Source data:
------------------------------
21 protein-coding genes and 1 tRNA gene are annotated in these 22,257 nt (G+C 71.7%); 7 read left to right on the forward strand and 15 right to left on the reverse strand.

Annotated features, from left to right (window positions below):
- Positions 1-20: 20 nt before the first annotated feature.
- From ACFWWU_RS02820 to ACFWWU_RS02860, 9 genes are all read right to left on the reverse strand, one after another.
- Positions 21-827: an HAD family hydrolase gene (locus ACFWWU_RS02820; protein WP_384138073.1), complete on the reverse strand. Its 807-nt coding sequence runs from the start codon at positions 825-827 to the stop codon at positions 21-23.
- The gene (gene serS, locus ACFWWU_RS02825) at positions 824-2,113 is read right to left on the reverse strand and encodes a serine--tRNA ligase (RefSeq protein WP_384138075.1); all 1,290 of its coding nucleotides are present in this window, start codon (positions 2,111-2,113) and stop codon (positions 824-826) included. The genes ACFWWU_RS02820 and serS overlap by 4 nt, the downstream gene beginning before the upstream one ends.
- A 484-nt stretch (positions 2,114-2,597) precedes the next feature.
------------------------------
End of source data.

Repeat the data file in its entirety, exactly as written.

21 protein-coding genes and 1 tRNA gene are annotated in these 22,257 nt (G+C 71.7%); 7 read left to right on the forward strand and 15 right to left on the reverse strand.

Annotated features, from left to right (window positions below):
- Positions 1-20: 20 nt before the first annotated feature.
- From ACFWWU_RS02820 to ACFWWU_RS02860, 9 genes are all read right to left on the reverse strand, one after another.
- Positions 21-827: an HAD family hydrolase gene (locus ACFWWU_RS02820; protein WP_384138073.1), complete on the reverse strand. Its 807-nt coding sequence runs from the start codon at positions 825-827 to the stop codon at positions 21-23.
- The gene (gene serS, locus ACFWWU_RS02825) at positions 824-2,113 is read right to left on the reverse strand and encodes a serine--tRNA ligase (RefSeq protein WP_384138075.1); all 1,290 of its coding nucleotides are present in this window, start codon (positions 2,111-2,113) and stop codon (positions 824-826) included. The genes ACFWWU_RS02820 and serS overlap by 4 nt, the downstream gene beginning before the upstream one ends.
- A 484-nt stretch (positions 2,114-2,597) precedes the next feature.